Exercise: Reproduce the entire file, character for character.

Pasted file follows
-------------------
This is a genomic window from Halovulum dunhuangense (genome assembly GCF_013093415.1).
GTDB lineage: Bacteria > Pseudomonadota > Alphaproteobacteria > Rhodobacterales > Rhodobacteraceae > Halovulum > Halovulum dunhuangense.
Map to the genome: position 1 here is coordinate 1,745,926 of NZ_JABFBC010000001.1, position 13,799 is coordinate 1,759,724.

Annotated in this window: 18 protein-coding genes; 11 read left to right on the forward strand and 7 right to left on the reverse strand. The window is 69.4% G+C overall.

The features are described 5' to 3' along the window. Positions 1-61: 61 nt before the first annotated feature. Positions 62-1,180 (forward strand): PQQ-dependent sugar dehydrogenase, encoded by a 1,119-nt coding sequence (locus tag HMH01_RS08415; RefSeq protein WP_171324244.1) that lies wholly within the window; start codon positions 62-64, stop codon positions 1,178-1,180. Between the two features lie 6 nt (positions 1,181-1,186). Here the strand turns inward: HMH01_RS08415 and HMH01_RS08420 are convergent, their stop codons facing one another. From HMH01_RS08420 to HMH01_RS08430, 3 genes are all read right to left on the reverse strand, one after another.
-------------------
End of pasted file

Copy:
This is a genomic window from Halovulum dunhuangense (genome assembly GCF_013093415.1).
GTDB lineage: Bacteria > Pseudomonadota > Alphaproteobacteria > Rhodobacterales > Rhodobacteraceae > Halovulum > Halovulum dunhuangense.
Map to the genome: position 1 here is coordinate 1,745,926 of NZ_JABFBC010000001.1, position 13,799 is coordinate 1,759,724.

Annotated in this window: 18 protein-coding genes; 11 read left to right on the forward strand and 7 right to left on the reverse strand. The window is 69.4% G+C overall.

The features are described 5' to 3' along the window. Positions 1-61: 61 nt before the first annotated feature. Positions 62-1,180 (forward strand): PQQ-dependent sugar dehydrogenase, encoded by a 1,119-nt coding sequence (locus tag HMH01_RS08415; RefSeq protein WP_171324244.1) that lies wholly within the window; start codon positions 62-64, stop codon positions 1,178-1,180. Between the two features lie 6 nt (positions 1,181-1,186). Here the strand turns inward: HMH01_RS08415 and HMH01_RS08420 are convergent, their stop codons facing one another. From HMH01_RS08420 to HMH01_RS08430, 3 genes are all read right to left on the reverse strand, one after another.